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  • Writer's pictureJerry Della Femina


When it comes to beaches, nothing compares to the Hamptons.

Malibu? It’s a puny strip of sand.

Cannes? Great for bare boobs, but it’s a tiny overrated beach.

Miami? Fake people stretched out on fake sand.

I never get tired of looking at one of our beautiful beaches. And when I stare and look at it long enough, I always think back to what used to be. And what used to be, for me, was Coney Island.

In the summer my mom would take my little brother and me to Coney Island just about every day. For me, it was like traveling to Oz.

When you walked off the subway, some incredible smells fought with each other to get into your nose. The first was the smell of raw clams being squirted with lemon. And then there was the smell of ice-cold beer foaming up and out of the glass in the clam bar that was in the promenade of the subway terminal.

As you walked across the street you smelled the sweetness of cotton candy, and two seconds later you smelled the garlic and spices of those sizzling Nathan’s hot dogs that made your mouth water. By the time you got to the boardwalk, you were starving and reaching in your bag of homemade eggplant sandwiches to sneak a bite.

You could get to the beach by walking onto the boardwalk or under it. (A few years later the Drifters would tell the world about the wonders that could be found “Under the Boardwalk.”) Walking under was the faster way to get onto the beach and that’s the way you always went. You braved the cold clammy sand that hadn’t felt the sunlight in years. You gingerly stepped over (while still managing to sneak a peek at) the teenage couples who were passionately “making out” on the blankets in the dim semi-privacy that could only be found under the boardwalk. Even though I was only 9 or 10 years old I remember looking at them in a clinch, with their lips locked to each other, and thinking it looked like a lot of fun.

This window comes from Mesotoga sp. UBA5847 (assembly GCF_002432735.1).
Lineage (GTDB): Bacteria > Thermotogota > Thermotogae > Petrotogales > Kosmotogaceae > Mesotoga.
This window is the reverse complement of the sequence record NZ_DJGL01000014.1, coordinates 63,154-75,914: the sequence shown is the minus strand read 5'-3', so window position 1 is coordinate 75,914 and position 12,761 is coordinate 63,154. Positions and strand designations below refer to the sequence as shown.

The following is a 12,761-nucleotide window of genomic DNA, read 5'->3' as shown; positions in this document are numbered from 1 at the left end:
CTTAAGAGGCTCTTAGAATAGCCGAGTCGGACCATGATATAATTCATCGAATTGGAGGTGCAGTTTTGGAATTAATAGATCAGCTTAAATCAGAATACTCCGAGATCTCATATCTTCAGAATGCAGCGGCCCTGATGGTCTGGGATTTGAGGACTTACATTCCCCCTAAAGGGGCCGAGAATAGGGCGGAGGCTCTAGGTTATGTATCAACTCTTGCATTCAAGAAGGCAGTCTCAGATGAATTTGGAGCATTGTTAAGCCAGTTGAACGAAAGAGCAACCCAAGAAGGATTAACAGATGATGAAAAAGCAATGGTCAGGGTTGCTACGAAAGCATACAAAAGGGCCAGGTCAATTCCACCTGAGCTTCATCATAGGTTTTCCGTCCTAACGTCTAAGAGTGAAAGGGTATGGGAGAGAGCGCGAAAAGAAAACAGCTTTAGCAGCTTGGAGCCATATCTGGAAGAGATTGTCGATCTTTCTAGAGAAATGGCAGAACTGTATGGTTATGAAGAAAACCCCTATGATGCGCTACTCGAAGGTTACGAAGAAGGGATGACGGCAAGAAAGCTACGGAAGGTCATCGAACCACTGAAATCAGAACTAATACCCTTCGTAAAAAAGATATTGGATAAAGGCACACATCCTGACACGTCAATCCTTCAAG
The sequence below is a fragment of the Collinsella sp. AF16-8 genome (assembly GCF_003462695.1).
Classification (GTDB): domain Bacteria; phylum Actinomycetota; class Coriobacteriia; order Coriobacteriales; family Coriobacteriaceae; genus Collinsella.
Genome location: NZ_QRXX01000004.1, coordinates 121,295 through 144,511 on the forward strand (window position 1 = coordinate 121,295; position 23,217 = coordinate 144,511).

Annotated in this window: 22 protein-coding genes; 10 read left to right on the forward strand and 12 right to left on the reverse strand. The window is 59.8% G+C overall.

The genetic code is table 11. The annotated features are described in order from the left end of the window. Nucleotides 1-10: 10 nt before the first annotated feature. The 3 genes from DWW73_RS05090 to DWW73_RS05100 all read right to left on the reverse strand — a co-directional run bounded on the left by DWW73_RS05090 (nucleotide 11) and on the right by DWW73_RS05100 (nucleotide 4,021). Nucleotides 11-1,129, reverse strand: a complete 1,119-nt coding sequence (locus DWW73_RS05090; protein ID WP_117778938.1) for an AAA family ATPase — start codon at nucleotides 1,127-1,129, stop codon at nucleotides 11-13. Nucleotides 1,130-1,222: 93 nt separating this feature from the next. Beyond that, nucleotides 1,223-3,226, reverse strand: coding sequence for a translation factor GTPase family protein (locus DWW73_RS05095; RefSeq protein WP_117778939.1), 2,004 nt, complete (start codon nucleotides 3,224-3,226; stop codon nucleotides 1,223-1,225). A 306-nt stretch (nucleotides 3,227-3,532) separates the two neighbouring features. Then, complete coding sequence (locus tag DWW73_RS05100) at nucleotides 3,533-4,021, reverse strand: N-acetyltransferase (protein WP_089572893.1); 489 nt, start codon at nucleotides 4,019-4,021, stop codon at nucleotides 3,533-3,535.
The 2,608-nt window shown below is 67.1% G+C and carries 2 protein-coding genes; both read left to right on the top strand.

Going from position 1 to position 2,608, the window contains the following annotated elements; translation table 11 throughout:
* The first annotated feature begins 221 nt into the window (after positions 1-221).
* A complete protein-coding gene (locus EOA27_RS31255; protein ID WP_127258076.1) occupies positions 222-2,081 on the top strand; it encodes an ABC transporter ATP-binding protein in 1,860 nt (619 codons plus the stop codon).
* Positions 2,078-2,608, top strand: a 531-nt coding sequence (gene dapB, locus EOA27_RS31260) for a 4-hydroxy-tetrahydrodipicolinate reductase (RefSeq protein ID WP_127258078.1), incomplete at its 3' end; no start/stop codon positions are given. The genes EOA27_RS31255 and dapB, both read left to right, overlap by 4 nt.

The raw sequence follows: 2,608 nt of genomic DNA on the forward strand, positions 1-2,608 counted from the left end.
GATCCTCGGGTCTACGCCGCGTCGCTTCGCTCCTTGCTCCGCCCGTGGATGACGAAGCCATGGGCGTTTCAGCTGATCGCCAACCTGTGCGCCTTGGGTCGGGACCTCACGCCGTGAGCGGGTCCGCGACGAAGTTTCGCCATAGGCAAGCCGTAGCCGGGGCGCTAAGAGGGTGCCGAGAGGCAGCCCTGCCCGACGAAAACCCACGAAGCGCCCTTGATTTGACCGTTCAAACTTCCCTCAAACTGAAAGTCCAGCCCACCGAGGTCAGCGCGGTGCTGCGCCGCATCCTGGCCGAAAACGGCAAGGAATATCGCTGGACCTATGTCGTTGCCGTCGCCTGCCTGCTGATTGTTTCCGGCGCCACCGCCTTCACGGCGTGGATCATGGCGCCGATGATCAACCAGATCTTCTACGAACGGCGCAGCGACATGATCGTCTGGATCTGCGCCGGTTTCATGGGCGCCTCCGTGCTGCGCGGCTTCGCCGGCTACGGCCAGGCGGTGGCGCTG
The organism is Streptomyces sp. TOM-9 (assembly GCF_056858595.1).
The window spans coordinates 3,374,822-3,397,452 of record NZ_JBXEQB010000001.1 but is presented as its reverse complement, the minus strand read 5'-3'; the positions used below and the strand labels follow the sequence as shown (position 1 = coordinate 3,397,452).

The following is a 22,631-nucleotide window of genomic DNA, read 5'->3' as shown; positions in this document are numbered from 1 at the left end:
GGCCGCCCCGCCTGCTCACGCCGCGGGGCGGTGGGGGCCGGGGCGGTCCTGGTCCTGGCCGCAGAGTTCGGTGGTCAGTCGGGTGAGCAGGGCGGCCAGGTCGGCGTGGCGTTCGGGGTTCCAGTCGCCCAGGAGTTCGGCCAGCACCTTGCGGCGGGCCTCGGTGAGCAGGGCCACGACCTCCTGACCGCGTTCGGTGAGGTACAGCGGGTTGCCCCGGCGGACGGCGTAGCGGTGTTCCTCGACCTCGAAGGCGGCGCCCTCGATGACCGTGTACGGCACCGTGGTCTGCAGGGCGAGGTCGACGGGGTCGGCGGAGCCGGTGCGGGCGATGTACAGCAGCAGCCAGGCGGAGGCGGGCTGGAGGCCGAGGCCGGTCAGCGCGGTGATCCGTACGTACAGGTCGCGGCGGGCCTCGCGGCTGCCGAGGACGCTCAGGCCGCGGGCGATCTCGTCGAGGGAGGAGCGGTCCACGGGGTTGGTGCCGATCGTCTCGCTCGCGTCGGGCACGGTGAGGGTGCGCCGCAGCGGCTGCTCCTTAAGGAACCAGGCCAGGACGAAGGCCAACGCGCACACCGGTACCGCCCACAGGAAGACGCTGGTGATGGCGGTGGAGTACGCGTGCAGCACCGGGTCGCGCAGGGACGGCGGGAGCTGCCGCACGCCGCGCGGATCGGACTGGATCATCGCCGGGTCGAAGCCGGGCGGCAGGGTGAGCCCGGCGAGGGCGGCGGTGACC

The walk on the beach was a joke. There seemed to be millions of people on the beach; consequently, there was no beach. We stepped on one beach blanket after another. Finally, my mom staked out a claim and we parked our blanket, touching four other blankets, and rushed to the water.

To be honest, when I was a little kid the water in Coney Island was just slightly cleaner than the Ganges in India. Every time there is an oil spill disaster it triggers a sense memory that I hadn’t thought about in so many years. For years after World War II, the water in Coney Island was filled with oil chunks that blackened our feet. I remember my father telling me that the oil chunks came from one of the ships that had been blown up nearby during the war. I remember wondering if it was one of ours or one of theirs.

But now the smell in the air was suntan oil, and as a kid I remember staying in the water for hours to fight the waves. Invariably, my mother would call me in because “your lips are turning blue.” She never came into the water. She just joined all the other mothers who were standing on the shore on “blue lip patrol.” When the time came to go home, I always begged for another half-hour. They always gave it to me.

Summer is so much longer when you’re young. For me every day was a week. Every week felt like a year. This time of the year, in mid-August, was when my nightmares of having to go back to school started to haunt me. I hated school. I hated that in September my Coney Island was going to go away. There was nothing sadder than a boarded-up deserted Coney Island in the winter.

I want my kids and grandkids to know about the Coney Island I fell in love with all those summers ago.

Every time I start to tell them I keep remembering my favorite movie line, from the film “Atlantic City”:

A very old Burt Lancaster is trying to impress a very young Susan Sarandon. They’re looking at the Atlantic Ocean. She says, “It’s very beautiful.” He says, “Yes.” Then he looks at her and says, “But this is nothing. You should have seen it in the old days.”

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